Scott Douglas Jacobsen: I decided to make some modifications to the series moving forward since the collapse of Conatus News and the reduced activity and the original recommendation from Dr. Stephen Law while acknowledging the due appreciation to the work in skepticism and humanism of Dr. Law and the recommendation for the collaboration with you. Now, with the transfer and renaming of the series to Philosophy of Economics Crash Course from Q&A on the Philosophy of Economics with Dr. Alexander Douglas, we have 8 parts in total, which, in a manner of speaking, provide a reasonable idea as to some of the boundaries and borders of the discipline of philosophy of economics. What I will aim with the educational series into the future is an appreciation of the finer details of the discipline and some of the radical notions inherent in its work, for example, part 8 examined how the term “pseudoeconomics” does not seem like a useful term at this time. You stated, “I don’t think ‘pseudoeconomics’ is a particularly useful category. To show why, let me say something about pseudoscience in general. Engaging in pseudoscience means aping the concepts and terminology of the sciences without taking on the critical methods that make them reliable. On this definition, to put it bluntly, much of economics is pseudoscience.” In the further analysis, you showed the advanced inclusion of and advancement of mathematics within the discipline of economics does not, by necessity, lead to more accurate predictive capacities of economics as a field. In fact, you make the painful comparison to Intelligence Design with reference to a particular leader in this theological field with “Michael Behe” based on “irrelevant probability equations,” as a “symptom of pseudoscience.” What are some other symptoms, the “finer details,” of economics leading to a symptomatology of pseudoscience?
Dr. Alexander Douglas: I think there is a lot of work going on in economics departments and think tanks that is useful and productive for society – especially empirical studies that simply gather useful data. It’s very helpful, for instance, to know how many people are really struggling to find work and why the headline unemployment figures are misleading in this regard. It’s useful to know how people in different economic categories are at different risks of illness and other problems. But this is, it seems to me, mostly research that anyone with a statistical background could carry out: medical researchers, for instance. I’m dubious about how connected that work really is with what a philosopher of science might call the ‘research programme’ of economics. The research programme involves using very complicated mathematical models to predict the outcomes of various social interventions, based on strong assumptions about human behaviour. These assumptions are either axiomatic: derived from a certain conception of rationality that then became encrusted within the discipline, or based on studies of people under clinical conditions, with probably no more relevance to behaviour in the real activities of human life. In any case, I’ve shared my reasons for believing that there’s no real way to scientifically test any of these assumptions, even in a clinical setting.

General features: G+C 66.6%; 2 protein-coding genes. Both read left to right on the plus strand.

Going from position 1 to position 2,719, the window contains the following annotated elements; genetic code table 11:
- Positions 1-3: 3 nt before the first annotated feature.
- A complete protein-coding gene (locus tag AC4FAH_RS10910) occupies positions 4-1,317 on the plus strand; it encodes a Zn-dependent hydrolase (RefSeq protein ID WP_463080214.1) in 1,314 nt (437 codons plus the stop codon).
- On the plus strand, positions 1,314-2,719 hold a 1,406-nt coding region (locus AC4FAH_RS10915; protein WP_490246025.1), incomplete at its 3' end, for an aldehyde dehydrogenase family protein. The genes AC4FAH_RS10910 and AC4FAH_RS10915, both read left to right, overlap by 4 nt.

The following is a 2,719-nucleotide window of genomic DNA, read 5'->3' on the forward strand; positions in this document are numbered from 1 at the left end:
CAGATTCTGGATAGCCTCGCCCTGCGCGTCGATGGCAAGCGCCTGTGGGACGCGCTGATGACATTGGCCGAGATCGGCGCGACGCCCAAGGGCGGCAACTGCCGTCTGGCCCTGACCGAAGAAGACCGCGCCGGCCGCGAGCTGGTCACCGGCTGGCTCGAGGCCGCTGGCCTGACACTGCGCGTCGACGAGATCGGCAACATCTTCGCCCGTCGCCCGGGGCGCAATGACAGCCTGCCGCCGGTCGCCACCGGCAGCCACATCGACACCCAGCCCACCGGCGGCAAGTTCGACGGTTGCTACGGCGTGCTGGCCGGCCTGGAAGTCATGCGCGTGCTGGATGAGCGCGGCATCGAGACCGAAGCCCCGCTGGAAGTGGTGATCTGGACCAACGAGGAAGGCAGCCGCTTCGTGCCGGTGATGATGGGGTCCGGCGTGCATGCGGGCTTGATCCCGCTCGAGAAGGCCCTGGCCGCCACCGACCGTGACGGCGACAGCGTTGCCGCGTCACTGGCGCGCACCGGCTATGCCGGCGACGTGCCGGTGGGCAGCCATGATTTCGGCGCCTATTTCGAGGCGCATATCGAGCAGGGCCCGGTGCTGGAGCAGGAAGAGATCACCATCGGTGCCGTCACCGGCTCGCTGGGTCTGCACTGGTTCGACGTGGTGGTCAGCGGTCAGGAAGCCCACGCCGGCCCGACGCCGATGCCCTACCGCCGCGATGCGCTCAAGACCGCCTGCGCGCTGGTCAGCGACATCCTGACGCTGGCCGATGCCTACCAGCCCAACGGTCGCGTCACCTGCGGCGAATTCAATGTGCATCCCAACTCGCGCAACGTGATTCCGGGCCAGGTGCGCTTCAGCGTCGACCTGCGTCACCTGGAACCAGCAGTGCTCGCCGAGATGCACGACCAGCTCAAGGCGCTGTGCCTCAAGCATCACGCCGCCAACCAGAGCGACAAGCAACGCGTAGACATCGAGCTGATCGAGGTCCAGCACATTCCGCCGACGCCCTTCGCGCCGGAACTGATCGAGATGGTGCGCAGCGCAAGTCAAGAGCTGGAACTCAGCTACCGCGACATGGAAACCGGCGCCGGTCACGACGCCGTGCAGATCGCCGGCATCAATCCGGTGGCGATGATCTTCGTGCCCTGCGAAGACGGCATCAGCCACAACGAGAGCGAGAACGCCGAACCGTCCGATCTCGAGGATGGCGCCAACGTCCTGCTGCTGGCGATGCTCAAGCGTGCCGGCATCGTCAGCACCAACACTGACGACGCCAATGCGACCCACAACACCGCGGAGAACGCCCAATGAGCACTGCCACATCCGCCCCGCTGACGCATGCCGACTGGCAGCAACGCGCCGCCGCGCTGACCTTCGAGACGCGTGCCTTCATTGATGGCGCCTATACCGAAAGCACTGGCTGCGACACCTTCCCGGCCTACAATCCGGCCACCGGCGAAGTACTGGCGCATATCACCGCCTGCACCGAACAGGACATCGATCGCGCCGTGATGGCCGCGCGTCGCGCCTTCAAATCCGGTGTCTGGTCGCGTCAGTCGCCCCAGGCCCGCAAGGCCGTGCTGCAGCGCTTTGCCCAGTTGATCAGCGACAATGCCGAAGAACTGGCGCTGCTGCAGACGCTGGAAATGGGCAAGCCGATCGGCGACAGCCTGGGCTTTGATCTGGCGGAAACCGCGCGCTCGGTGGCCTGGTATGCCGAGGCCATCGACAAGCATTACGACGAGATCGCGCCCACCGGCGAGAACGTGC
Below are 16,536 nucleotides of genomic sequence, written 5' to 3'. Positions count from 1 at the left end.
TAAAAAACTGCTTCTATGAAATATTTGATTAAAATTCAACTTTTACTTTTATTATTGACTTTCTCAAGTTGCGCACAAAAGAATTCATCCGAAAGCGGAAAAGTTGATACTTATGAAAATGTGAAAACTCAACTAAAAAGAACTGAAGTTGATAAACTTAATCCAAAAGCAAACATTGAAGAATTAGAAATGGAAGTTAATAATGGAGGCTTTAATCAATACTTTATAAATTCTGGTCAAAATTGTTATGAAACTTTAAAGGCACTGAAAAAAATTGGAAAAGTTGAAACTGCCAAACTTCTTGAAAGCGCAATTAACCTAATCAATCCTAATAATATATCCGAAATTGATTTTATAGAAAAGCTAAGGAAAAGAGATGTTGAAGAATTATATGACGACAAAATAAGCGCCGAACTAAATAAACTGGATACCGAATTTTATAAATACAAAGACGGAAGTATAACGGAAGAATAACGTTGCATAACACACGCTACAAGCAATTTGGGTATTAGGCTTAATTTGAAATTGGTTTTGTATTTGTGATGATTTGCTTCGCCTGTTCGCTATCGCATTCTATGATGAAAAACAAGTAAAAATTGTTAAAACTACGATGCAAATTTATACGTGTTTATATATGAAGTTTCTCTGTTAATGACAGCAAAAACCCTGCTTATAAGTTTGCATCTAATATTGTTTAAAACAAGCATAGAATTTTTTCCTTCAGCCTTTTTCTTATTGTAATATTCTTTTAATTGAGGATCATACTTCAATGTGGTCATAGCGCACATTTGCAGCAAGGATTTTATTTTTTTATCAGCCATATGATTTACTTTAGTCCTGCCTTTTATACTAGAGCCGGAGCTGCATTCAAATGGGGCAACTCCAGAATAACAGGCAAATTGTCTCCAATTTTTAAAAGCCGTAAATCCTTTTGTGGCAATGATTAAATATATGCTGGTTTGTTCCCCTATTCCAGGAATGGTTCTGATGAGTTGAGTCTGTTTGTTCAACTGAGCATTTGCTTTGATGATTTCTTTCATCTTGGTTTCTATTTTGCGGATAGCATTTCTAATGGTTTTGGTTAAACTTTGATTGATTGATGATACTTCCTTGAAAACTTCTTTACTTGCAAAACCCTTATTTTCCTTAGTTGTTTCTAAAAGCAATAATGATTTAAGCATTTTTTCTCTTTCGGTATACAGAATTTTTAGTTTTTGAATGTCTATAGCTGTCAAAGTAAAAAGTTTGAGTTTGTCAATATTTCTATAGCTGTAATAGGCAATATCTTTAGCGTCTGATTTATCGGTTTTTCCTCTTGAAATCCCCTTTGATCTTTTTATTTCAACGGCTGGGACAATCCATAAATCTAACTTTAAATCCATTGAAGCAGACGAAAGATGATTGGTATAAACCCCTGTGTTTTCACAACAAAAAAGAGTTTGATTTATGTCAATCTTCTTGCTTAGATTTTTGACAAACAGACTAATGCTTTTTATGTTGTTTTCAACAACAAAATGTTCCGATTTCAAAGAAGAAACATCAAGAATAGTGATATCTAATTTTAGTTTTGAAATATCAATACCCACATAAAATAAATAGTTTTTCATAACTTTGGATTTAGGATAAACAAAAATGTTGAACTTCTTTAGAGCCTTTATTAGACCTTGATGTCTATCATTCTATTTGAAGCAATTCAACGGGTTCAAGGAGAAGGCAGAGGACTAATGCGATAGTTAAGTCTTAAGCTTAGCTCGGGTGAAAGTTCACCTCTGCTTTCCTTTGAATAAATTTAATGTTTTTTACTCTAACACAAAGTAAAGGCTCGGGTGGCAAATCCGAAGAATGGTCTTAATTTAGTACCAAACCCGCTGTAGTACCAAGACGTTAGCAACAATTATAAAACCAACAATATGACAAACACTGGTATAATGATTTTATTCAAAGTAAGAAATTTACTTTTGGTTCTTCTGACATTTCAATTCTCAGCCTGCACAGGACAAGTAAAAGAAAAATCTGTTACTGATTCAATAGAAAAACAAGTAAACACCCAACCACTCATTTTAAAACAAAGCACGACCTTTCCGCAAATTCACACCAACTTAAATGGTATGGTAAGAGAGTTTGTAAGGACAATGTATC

Jacobsen: You remarked on Alexander Rosenberg’s analysis of economics as ‘lacking predictive precision.’ What is defined as “precise” within the remit of economics? How does this definition of “precise” compare to other notions of precision seen in other fields, as a contrast justifying the aforementioned “lack of predictive precision” described by Rosenberg in 1994?